Then Joe abruptly quit the music business. He had embraced Islam, following the teachings of Elijah Muhammad, adopting the name Yusuf Hazziez. He returned to the studio with Buddy Killen after the death of Elijah &, in 1976, enjoyed a disco hit with “Ain’t Gonna Bump No More (With No Big Fat Woman)”. I don’t know the 1978 LP “He Who Is Without Funk Cast the First Stone” (1978) but that’s a good title. In 1980 there was an ill-planned reunion of the Soul Clan & unfortunately the next clan gathering was at Joe Tex’s funeral after a fatal heart attack in 1982, aged just 47.

 

Joe Tex was more than just the Clown Prince of Soul. His conversational, quick-witted singles sounded great on the radio at a time when there was a lot of fine Soul music around. His collected work, there are 25 on “The All Time Greatest Hits”, he wrote 24 of them, reflect the fast-changing times & taste of the audience. In a business which uses up & wears out the talent from 1965 to 1972 & then some more Joe was always around, always current & down with his bad self.

 

 

 

 

 

 

We Got The !!!! Beat

In 1966 TV shows in colour were a new thing. The Nashville stations (waiting to see if it would catch on ?) had no facilities for the new technology so a local production company went to WFAA in Dallas to record their Rhythm & Blues  and Soul show. They took Bill “Hoss” Allen, a local DJ with them, hired a band led by bluesman Clarence “Gatemouth” Brown & made 26 episodes of The !!!! Beat. The available footage warrants a couple more exclamation marks.It captures some of the great soul artists of the era in unmatched, deserved quality.

First up, Joe Tex, in the middle of 6 R&B Top 40 hits in 1965 & 5 more in 1966 after nearly 10 years of little success. “The Love You Save May Be Your Own” is part of that winning run, recorded at Fame Studios & released on Dial Records. Joe, like many other singers, started the decade in thrall to Sam Cooke. When he found his own voice he wrote & recorded some great Southern Soul tunes. There were the funny homespun wisdom, story song, almost proto-rap, ones (“Skinny Legs & All”) & the soul classics (“Show Me”). His collected singles are all hits, still fresh & a couple of them have been used in Tarantino movies.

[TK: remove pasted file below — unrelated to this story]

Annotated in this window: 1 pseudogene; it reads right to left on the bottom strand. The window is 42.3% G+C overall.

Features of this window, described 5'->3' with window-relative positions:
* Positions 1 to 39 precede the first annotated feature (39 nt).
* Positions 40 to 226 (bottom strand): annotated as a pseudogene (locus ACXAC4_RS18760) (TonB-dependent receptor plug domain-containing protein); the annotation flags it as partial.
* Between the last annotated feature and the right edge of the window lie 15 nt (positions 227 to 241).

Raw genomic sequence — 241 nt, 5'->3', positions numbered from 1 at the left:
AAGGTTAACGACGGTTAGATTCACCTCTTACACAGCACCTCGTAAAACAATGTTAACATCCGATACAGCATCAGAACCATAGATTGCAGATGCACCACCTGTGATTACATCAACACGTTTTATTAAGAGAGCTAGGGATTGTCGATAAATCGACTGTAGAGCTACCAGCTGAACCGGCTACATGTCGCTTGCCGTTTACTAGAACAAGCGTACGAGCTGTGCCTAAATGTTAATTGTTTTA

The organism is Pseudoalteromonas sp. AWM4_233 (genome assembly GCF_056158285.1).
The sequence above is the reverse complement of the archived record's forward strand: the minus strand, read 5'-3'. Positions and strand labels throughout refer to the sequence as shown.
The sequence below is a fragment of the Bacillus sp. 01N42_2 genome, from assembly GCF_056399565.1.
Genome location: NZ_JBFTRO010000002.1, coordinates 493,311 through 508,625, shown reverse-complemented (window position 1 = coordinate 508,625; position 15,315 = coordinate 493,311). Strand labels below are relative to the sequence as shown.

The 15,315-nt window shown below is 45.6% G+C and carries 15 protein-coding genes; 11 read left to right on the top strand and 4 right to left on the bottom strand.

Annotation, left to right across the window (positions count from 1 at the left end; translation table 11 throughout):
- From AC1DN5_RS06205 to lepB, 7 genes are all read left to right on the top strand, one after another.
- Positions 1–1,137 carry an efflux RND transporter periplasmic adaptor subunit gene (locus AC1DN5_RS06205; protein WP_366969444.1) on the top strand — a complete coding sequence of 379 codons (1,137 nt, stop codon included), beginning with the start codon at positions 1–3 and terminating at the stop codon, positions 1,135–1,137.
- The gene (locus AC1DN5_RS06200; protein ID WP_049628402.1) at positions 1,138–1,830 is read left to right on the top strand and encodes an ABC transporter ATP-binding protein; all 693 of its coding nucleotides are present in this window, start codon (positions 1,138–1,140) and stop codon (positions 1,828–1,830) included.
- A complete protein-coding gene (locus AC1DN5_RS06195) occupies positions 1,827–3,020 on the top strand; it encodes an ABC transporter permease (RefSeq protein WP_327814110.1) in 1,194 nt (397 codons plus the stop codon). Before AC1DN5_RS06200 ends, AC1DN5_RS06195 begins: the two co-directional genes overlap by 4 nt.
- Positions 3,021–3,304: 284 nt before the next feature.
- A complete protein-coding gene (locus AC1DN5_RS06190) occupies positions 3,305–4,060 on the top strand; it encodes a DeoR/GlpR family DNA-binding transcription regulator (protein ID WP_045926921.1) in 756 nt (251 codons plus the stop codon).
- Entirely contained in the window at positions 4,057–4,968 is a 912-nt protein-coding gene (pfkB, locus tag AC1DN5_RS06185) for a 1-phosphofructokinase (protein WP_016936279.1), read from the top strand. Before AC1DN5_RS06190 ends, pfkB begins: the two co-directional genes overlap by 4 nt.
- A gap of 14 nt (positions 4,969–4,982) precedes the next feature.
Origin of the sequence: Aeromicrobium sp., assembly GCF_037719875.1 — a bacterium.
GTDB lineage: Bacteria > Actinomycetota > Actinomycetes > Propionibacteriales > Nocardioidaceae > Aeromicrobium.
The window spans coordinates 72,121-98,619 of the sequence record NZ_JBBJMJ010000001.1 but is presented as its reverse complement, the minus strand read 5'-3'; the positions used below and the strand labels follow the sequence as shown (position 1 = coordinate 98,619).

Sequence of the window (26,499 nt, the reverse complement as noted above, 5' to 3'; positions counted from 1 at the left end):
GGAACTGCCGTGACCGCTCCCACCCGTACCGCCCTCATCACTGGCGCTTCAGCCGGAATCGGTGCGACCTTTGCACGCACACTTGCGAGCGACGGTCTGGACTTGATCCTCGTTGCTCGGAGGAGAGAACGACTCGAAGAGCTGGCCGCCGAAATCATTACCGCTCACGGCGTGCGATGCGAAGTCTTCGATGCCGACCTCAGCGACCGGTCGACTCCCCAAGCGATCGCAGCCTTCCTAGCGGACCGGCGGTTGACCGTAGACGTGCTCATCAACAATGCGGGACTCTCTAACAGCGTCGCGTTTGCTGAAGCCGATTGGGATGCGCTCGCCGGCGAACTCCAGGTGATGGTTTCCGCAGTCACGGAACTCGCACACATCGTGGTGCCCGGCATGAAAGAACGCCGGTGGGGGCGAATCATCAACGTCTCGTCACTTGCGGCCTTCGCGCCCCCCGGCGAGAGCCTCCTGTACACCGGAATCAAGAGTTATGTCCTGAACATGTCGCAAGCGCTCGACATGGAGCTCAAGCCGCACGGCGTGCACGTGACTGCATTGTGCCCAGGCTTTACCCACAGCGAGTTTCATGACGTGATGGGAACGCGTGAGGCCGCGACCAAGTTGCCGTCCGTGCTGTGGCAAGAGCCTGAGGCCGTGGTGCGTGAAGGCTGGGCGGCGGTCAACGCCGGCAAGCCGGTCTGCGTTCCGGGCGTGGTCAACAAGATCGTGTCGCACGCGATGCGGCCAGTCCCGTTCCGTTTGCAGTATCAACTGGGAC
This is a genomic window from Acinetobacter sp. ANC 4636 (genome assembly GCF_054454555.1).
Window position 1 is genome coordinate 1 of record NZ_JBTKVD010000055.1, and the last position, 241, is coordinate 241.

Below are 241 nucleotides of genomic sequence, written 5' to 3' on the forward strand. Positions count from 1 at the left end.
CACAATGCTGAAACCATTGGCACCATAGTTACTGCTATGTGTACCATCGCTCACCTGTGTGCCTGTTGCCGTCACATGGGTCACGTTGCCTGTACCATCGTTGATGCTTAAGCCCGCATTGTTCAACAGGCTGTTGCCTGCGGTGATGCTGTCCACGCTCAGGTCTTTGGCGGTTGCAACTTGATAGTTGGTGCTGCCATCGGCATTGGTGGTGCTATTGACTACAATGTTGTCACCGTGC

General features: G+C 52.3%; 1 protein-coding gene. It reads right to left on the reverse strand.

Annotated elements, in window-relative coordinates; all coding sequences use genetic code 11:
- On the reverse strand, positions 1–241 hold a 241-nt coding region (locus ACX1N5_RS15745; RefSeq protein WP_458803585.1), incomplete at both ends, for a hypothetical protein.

Joe had a preacher’s touch about him & became a Muslim. He died from a heart attack at just 47. He said to Peter Guaralnick in “Sweet Soul Music”…”It’s been nice here, man. A lot of ups and downs, the way life is, but I’ve enjoyed this life. I was glad that I was able to come up out of creation and look all around and see a little bit, grass and trees and cars, fish and steaks, potatoes.And I thank God for that. I’m thankful that he let me get up and walk around and take a look around here. Cause this is nice.”…Top man !

I have just found this wonderful clip. Robert Parker started out in New Orleans & played with most of the luminaries of the 1950s from that city. He hit big with “Barefootin” in 1966 but was never able to repeat the success. In the UK this was a major Mod anthem, an absolute dance floor filler. More attention was paid to Robert over here & he often toured over the next years. The self-composed “Barefootin” is irresistible & if you are going to be a one hit wonder then let your hit be this good. It has been covered many times & here is a version by Pete Townshend.

One of the first posts I ever made on this thing featured the other clip of Barbara Lynn on The !!!! Beat. Her performance of the 1962 #1 R&B hit “You’ll Lose A Good Thing”, recorded when she was just 20, is a sublime thing. “It’s Better To Have It”, a hit in 1965, is not as good a song but Ms Lynn is beautiful, elegant, singing & playing like she means it here. In 1965 the Rolling Stones recorded her song “Oh Baby (We Got A Good Thing Goin’)” & Keef seems to love playing it. man, I love Barbara Lynn.

These clips are scattered around the Y-tube & are not easy to find. The 26 episodes are on DVD in the US &, as you can see, are of a quality that is found nowhere else. Otis Redding came along for one show, Esther Phillips & Little Milton almost made the cut here. If Google can help me with a complete track listing then my search will continue.